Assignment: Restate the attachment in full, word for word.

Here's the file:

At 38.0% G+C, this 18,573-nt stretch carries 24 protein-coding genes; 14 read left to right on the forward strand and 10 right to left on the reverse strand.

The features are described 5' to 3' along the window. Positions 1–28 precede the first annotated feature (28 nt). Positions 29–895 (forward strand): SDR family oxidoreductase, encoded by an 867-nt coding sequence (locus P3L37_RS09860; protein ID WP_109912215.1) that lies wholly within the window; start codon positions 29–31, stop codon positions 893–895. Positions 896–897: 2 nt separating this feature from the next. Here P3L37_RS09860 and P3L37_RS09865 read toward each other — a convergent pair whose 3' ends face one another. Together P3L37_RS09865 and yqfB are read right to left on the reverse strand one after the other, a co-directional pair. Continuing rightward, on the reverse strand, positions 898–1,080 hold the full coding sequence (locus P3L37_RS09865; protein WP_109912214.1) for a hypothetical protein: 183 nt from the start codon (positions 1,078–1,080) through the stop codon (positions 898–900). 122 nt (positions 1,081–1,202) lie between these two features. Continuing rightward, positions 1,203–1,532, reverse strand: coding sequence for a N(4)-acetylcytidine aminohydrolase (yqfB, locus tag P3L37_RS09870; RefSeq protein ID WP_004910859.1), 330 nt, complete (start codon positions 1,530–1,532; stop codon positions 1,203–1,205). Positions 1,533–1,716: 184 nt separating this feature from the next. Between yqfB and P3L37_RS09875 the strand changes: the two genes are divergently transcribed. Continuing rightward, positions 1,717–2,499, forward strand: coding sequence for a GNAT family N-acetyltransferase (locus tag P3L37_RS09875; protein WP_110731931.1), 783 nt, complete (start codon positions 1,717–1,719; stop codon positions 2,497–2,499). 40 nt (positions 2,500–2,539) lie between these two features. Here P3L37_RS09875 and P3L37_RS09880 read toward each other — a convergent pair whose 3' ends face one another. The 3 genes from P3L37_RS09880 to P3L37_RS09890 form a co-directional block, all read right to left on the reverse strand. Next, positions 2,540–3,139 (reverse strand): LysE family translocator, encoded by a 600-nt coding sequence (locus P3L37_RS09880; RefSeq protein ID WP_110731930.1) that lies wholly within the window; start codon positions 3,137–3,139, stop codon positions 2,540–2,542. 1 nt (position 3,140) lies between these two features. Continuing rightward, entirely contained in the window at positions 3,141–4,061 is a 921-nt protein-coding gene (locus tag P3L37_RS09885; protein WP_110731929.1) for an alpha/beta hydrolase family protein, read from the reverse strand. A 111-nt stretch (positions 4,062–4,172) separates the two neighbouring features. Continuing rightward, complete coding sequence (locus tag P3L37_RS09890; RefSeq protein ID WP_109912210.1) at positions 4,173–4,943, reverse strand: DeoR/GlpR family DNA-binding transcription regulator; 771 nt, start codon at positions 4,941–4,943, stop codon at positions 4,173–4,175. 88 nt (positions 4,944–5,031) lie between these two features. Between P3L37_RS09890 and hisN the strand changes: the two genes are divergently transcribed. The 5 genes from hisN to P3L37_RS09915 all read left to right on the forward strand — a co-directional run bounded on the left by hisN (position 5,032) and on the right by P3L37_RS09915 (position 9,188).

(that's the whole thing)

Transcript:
At 38.0% G+C, this 18,573-nt stretch carries 24 protein-coding genes; 14 read left to right on the forward strand and 10 right to left on the reverse strand.

The features are described 5' to 3' along the window. Positions 1–28 precede the first annotated feature (28 nt). Positions 29–895 (forward strand): SDR family oxidoreductase, encoded by an 867-nt coding sequence (locus P3L37_RS09860; protein ID WP_109912215.1) that lies wholly within the window; start codon positions 29–31, stop codon positions 893–895. Positions 896–897: 2 nt separating this feature from the next. Here P3L37_RS09860 and P3L37_RS09865 read toward each other — a convergent pair whose 3' ends face one another. Together P3L37_RS09865 and yqfB are read right to left on the reverse strand one after the other, a co-directional pair. Continuing rightward, on the reverse strand, positions 898–1,080 hold the full coding sequence (locus P3L37_RS09865; protein WP_109912214.1) for a hypothetical protein: 183 nt from the start codon (positions 1,078–1,080) through the stop codon (positions 898–900). 122 nt (positions 1,081–1,202) lie between these two features. Continuing rightward, positions 1,203–1,532, reverse strand: coding sequence for a N(4)-acetylcytidine aminohydrolase (yqfB, locus tag P3L37_RS09870; RefSeq protein ID WP_004910859.1), 330 nt, complete (start codon positions 1,530–1,532; stop codon positions 1,203–1,205). Positions 1,533–1,716: 184 nt separating this feature from the next. Between yqfB and P3L37_RS09875 the strand changes: the two genes are divergently transcribed. Continuing rightward, positions 1,717–2,499, forward strand: coding sequence for a GNAT family N-acetyltransferase (locus tag P3L37_RS09875; protein WP_110731931.1), 783 nt, complete (start codon positions 1,717–1,719; stop codon positions 2,497–2,499). 40 nt (positions 2,500–2,539) lie between these two features. Here P3L37_RS09875 and P3L37_RS09880 read toward each other — a convergent pair whose 3' ends face one another. The 3 genes from P3L37_RS09880 to P3L37_RS09890 form a co-directional block, all read right to left on the reverse strand. Next, positions 2,540–3,139 (reverse strand): LysE family translocator, encoded by a 600-nt coding sequence (locus P3L37_RS09880; RefSeq protein ID WP_110731930.1) that lies wholly within the window; start codon positions 3,137–3,139, stop codon positions 2,540–2,542. 1 nt (position 3,140) lies between these two features. Continuing rightward, entirely contained in the window at positions 3,141–4,061 is a 921-nt protein-coding gene (locus tag P3L37_RS09885; protein WP_110731929.1) for an alpha/beta hydrolase family protein, read from the reverse strand. A 111-nt stretch (positions 4,062–4,172) separates the two neighbouring features. Continuing rightward, complete coding sequence (locus tag P3L37_RS09890; RefSeq protein ID WP_109912210.1) at positions 4,173–4,943, reverse strand: DeoR/GlpR family DNA-binding transcription regulator; 771 nt, start codon at positions 4,941–4,943, stop codon at positions 4,173–4,175. 88 nt (positions 4,944–5,031) lie between these two features. Between P3L37_RS09890 and hisN the strand changes: the two genes are divergently transcribed. The 5 genes from hisN to P3L37_RS09915 all read left to right on the forward strand — a co-directional run bounded on the left by hisN (position 5,032) and on the right by P3L37_RS09915 (position 9,188).